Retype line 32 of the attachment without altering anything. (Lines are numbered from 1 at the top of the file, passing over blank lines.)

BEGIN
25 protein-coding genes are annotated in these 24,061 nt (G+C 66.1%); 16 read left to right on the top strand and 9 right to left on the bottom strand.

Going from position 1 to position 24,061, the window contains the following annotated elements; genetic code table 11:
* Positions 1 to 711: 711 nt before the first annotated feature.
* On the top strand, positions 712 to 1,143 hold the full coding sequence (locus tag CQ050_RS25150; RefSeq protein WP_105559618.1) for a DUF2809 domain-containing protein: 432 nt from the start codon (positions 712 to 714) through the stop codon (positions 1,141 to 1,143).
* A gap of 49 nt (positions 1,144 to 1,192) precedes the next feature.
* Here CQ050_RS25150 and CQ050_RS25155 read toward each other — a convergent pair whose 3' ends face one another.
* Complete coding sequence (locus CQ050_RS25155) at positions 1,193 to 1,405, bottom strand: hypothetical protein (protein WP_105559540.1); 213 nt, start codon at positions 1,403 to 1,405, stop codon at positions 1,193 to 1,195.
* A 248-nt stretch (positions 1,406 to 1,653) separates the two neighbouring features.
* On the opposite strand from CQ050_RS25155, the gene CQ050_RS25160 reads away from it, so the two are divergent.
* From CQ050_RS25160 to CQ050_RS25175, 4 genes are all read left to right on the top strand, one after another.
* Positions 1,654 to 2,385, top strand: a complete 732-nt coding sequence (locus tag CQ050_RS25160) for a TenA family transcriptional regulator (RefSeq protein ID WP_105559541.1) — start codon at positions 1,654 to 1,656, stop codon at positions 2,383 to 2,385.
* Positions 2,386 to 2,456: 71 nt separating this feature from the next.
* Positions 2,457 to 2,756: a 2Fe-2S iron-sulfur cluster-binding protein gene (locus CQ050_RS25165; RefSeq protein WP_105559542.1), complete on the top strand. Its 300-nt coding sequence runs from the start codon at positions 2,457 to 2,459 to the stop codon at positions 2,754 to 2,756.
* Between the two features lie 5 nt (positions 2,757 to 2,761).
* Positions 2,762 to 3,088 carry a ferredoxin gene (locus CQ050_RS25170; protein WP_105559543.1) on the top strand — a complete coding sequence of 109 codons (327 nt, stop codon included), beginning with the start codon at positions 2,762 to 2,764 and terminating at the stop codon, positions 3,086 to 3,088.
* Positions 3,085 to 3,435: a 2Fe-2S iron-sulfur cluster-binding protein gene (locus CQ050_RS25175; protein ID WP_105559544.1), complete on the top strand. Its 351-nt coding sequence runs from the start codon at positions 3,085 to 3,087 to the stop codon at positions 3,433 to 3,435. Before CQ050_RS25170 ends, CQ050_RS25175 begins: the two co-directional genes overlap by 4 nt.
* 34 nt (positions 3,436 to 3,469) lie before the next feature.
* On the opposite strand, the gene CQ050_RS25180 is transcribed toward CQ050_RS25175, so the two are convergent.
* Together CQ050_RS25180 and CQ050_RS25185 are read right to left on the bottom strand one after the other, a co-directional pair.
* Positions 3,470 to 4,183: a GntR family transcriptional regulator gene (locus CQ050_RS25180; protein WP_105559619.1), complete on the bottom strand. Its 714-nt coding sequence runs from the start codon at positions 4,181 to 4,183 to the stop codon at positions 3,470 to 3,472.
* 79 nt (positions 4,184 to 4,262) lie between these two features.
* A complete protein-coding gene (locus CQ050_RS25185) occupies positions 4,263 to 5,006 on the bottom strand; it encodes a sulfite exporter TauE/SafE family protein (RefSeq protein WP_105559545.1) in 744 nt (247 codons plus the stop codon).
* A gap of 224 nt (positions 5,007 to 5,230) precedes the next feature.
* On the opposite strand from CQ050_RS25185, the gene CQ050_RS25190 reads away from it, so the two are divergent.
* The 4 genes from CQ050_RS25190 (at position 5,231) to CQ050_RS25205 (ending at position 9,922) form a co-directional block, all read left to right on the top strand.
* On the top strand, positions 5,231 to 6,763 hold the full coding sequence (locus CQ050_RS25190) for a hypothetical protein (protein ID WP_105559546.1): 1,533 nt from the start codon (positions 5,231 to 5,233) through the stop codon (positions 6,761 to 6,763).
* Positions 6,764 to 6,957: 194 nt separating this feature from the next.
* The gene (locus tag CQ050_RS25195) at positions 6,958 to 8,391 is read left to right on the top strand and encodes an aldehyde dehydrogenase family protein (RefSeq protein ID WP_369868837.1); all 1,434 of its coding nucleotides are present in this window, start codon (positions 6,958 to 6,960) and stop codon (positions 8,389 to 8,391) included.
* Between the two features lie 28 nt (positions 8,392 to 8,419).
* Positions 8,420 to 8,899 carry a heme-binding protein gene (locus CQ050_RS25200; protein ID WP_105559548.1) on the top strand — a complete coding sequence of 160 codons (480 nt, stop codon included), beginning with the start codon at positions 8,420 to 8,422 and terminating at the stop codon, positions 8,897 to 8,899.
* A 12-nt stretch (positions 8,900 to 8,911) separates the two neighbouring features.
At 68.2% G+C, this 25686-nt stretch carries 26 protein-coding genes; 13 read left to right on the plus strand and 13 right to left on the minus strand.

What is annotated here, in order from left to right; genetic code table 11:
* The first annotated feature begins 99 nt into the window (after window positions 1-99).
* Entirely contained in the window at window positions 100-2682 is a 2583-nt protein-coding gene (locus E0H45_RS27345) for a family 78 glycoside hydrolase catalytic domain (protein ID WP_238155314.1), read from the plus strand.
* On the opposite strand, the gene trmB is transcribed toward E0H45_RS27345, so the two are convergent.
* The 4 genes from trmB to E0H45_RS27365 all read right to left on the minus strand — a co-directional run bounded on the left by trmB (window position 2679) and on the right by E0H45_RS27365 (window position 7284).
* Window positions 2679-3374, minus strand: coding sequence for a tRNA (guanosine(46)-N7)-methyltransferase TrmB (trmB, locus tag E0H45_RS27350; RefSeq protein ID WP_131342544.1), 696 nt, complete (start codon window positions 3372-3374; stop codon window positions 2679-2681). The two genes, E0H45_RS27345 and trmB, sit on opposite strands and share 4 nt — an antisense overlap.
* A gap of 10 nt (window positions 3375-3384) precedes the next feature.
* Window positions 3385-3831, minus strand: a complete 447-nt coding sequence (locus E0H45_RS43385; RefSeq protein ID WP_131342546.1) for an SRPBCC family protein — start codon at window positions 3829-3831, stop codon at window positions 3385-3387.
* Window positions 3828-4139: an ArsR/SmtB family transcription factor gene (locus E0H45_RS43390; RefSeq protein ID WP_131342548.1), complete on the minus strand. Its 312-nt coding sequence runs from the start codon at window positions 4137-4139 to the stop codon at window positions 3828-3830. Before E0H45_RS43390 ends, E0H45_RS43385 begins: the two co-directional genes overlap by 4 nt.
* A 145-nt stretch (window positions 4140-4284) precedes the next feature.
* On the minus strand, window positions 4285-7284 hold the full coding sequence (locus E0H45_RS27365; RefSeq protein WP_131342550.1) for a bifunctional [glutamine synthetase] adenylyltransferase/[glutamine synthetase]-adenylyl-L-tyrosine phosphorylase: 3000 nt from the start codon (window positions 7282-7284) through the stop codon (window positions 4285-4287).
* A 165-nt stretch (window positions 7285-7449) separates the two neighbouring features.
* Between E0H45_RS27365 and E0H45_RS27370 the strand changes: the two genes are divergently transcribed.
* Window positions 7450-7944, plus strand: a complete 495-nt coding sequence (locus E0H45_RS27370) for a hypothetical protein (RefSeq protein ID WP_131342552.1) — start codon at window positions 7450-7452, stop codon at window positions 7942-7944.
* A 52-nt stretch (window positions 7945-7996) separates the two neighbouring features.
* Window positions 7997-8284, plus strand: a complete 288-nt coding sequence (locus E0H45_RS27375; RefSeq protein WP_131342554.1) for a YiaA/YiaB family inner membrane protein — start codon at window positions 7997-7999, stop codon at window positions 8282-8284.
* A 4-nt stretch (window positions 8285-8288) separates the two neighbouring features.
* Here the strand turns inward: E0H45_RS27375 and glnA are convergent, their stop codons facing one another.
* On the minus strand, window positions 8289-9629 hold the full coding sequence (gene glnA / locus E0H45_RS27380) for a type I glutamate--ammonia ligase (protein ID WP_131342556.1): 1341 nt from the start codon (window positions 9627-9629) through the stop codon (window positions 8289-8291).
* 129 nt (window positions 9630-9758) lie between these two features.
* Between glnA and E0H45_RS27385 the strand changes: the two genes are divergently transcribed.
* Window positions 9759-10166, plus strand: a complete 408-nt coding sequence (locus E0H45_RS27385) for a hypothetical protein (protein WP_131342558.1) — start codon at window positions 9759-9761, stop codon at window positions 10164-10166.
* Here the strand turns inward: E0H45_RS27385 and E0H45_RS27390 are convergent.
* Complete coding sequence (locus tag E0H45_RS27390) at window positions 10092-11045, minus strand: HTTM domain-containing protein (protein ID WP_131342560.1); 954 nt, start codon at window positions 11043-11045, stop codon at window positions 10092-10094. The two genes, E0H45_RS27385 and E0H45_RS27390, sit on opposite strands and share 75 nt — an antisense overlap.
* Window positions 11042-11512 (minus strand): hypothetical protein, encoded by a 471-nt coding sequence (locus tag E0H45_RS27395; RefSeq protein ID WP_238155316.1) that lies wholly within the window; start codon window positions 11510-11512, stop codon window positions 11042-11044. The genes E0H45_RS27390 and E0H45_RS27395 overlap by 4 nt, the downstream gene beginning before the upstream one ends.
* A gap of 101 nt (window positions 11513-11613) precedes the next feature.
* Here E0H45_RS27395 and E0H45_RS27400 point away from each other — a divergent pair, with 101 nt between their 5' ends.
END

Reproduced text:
At 68.2% G+C, this 25686-nt stretch carries 26 protein-coding genes; 13 read left to right on the plus strand and 13 right to left on the minus strand.